Also, a note about choosing your mental health provider because this is very important and can literally save your life:
A GOOD mental health professional treats their patients with RESPECT. That means someone who listens to you without judgement, takes all your needs into consideration before prescribing treatment, doesn’t pretend to know your feelings better than you, and treats you like a person instead of a number.
You should feel comfortable talking to this person, sessions should never be rushed, and you should never feel pressured or forced into doing something you’re not completely comfortable with, such as taking medication if you’re unsure about the side effects. This is your body and your brain, which means you make all the decisions on what treatment you think is best for you—your mental health professional can only give you recommendations. You have the final say.
A BAD mental health “professional” doesn’t give a rat’s ass about you. You’re nothing more than a walking list of symptoms to them, and they’ll often rush your appointment so they can squeeze in as many patients as they can. They might even scorn condescendingly at you for daring to seek help and possibly even blame you for having depression in the first place! Depression is NEVER your fault. You didn’t ask for it, you don’t deserve it, and anybody who tells you otherwise is not somebody who should be in the medical field. Remember that.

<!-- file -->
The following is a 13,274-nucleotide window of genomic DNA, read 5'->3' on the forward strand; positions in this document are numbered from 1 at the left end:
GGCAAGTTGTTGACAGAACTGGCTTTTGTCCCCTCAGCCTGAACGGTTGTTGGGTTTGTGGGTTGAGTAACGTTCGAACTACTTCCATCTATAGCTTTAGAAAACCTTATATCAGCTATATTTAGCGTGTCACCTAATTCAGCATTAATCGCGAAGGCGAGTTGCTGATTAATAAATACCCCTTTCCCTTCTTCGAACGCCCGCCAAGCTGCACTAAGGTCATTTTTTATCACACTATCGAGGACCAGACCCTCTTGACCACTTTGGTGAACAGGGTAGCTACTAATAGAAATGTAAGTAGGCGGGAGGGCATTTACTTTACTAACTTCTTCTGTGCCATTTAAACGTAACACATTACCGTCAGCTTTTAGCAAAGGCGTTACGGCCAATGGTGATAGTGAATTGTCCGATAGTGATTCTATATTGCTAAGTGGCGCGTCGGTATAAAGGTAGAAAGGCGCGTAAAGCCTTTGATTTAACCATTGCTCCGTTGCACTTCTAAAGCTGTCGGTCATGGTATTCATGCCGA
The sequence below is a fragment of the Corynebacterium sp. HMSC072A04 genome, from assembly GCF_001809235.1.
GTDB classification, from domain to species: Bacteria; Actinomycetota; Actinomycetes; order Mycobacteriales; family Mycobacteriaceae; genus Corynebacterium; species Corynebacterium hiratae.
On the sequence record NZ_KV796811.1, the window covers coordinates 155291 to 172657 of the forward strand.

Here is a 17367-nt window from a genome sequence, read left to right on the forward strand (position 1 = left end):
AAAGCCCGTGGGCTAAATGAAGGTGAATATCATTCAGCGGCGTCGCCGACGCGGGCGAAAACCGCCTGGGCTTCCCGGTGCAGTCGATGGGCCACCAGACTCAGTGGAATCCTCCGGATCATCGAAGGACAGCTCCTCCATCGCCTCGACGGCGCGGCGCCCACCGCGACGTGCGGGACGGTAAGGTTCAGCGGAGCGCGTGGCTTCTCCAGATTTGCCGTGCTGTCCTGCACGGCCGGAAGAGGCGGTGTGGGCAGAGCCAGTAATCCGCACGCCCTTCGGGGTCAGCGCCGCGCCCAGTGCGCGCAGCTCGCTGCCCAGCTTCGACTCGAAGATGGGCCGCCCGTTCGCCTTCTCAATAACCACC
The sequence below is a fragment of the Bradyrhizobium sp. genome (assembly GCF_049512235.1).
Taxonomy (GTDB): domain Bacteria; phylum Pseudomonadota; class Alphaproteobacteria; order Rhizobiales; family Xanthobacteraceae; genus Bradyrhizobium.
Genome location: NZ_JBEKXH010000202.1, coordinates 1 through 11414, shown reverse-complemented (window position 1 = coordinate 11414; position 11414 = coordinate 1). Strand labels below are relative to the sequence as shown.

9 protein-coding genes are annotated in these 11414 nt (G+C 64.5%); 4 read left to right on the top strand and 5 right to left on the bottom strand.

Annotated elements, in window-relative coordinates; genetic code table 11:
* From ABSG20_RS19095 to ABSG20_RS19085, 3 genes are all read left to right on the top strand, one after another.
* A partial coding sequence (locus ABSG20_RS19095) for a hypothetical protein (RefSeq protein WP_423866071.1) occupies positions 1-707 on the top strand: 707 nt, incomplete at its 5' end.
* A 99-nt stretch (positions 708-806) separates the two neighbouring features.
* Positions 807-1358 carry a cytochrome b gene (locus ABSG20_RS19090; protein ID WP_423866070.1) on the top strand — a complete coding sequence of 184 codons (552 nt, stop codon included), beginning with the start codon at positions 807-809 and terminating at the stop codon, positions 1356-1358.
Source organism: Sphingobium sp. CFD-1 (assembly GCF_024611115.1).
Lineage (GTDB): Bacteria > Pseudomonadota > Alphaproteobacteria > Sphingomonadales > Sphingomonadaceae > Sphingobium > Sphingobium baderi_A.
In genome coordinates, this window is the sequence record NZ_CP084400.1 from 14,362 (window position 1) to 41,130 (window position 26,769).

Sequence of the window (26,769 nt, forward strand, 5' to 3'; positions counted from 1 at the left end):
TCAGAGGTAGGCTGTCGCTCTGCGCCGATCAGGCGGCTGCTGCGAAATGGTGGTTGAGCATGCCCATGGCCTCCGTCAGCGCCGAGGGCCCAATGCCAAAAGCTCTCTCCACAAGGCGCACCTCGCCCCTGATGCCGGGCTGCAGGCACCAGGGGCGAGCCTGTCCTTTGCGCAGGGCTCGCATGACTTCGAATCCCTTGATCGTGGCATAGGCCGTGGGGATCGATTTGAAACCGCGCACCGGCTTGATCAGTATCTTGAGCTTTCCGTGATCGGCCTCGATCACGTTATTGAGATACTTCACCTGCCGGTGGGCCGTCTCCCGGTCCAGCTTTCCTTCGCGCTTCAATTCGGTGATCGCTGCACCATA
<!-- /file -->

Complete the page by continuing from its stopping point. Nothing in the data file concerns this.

Sometimes these people are jaded. You don’t want someone who’s jaded “helping” you. But the bottom line is, if you don’t feel comfortable talking with this person, or you leave your sessions guilty, annoyed, or more depressed than before, stop going to this person and find another therapist. I cannot stress this enough. A good therapist can save your life. A bad one can literally kill you (through neglect).
Last but not least, take care of yourself! In addition to taking treatment, there’s a lot of stuff you can do to reduce the symptoms of depression. Most people find exercise to be particularly helpful, even as helpful as antidepressants, and having a friend you can talk to is a great way to cope as well. In fact, I have a super useful list of ways to care for yourself, get it here!
Will my guest from hell ever go away?
Depression clinging onto you like…
I hate to be the bearer of bad news, but it’s unlikely he’ll ever be out of your life.
Sure, he may go on holiday every once in a while. He might even find a discount for a Caribbean cruise and be gone for a really long time, but like all annoying house guests, he’ll be back. Sometimes he’ll even come back bearing souvenirs, like an extra helping of insomnia nobody wanted. This is why self care is so important—it allows you to manage your depression so it doesn’t take control of your life.
If you want this jerk to leave you alone for longer periods of time though, check out my articles on mindset. A great mindset is like a security system, stopping the intruder at the gates before he even has a chance to ransack your house. Every security system needs tools that work, and when all else fails, a safe place to ride it out. Please allow this site to be the security system to your house!